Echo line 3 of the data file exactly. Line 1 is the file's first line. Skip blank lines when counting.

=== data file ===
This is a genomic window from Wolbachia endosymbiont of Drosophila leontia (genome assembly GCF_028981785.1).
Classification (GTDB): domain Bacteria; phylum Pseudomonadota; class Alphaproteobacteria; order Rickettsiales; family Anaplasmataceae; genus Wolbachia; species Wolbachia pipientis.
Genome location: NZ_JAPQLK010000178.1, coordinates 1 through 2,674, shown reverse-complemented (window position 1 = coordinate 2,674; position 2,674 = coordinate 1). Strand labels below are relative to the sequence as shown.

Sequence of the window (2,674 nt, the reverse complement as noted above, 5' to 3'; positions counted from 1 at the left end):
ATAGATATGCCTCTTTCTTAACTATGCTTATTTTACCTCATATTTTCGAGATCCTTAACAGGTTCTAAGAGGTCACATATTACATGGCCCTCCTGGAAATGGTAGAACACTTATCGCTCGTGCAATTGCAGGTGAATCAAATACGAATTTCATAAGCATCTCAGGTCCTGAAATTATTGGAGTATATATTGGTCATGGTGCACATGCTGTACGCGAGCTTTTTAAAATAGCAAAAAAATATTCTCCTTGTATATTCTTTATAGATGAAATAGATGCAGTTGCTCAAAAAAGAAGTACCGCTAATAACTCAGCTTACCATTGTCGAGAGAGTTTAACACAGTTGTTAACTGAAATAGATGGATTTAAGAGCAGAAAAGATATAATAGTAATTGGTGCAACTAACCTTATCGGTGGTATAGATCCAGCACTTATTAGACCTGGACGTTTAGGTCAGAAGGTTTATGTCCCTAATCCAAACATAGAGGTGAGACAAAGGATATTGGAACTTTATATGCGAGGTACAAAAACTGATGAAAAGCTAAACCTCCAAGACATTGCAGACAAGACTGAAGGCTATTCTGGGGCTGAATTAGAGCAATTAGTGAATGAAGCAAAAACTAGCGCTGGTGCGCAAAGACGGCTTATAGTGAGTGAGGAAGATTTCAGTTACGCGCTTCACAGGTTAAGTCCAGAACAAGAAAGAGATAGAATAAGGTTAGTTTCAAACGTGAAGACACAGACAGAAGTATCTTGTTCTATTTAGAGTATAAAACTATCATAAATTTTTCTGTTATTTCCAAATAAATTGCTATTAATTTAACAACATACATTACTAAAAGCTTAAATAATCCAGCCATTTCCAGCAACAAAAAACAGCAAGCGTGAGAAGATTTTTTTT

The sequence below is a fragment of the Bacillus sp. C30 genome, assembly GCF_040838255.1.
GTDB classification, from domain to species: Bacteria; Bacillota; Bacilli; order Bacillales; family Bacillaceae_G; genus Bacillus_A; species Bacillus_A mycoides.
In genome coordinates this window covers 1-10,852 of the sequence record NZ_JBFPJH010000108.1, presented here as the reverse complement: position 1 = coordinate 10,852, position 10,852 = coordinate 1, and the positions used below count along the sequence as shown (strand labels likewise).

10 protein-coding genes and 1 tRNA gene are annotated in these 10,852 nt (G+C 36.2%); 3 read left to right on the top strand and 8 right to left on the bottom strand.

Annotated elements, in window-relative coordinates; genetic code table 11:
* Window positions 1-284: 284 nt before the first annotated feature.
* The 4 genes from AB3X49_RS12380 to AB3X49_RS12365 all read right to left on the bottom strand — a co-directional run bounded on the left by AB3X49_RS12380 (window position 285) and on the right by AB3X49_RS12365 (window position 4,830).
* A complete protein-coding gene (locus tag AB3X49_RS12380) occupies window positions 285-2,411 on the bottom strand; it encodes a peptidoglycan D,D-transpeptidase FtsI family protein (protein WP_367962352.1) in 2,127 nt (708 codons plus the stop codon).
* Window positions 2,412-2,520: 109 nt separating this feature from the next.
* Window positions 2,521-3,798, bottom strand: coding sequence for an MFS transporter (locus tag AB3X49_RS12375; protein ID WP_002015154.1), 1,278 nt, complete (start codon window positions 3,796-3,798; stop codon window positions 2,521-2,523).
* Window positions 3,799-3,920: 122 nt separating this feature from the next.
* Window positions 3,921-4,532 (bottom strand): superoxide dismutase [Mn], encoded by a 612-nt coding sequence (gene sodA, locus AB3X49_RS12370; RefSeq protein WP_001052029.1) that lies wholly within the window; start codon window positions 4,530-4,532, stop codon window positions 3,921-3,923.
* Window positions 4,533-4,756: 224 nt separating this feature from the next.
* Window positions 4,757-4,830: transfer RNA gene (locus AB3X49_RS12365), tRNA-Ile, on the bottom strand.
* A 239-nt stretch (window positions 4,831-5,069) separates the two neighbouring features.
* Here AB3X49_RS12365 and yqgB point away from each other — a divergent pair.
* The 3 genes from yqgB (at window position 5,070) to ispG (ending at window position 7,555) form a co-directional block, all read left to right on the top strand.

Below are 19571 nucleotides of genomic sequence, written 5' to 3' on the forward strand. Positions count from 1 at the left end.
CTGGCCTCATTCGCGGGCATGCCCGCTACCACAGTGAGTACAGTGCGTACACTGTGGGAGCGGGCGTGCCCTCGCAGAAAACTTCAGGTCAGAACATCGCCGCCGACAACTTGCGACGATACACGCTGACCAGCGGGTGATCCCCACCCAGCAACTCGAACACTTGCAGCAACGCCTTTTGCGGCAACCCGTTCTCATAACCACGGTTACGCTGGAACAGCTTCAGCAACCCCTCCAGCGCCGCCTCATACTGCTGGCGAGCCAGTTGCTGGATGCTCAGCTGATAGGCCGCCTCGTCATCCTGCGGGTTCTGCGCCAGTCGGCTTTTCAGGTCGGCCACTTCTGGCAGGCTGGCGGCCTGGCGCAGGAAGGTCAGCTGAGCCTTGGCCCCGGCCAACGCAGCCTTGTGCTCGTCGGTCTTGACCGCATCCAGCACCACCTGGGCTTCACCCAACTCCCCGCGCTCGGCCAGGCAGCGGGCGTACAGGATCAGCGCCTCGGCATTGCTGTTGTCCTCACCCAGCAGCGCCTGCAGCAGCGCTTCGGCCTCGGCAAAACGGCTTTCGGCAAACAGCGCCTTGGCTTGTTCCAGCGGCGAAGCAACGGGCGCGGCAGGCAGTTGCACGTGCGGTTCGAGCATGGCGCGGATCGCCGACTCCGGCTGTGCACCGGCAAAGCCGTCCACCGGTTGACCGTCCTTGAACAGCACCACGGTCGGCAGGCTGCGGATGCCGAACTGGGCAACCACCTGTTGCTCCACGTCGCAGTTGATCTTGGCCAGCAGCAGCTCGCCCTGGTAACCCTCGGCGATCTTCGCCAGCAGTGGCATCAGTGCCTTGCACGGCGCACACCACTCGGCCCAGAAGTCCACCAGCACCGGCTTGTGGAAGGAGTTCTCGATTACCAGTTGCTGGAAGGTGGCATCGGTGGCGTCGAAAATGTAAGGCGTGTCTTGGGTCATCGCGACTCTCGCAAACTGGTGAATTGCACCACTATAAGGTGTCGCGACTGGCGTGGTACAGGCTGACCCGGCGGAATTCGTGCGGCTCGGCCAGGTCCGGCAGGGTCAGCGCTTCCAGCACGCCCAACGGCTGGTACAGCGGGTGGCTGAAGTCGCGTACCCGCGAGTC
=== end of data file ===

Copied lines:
Genome location: NZ_JAPQLK010000178.1, coordinates 1 through 2,674, shown reverse-complemented (window position 1 = coordinate 2,674; position 2,674 = coordinate 1). Strand labels below are relative to the sequence as shown.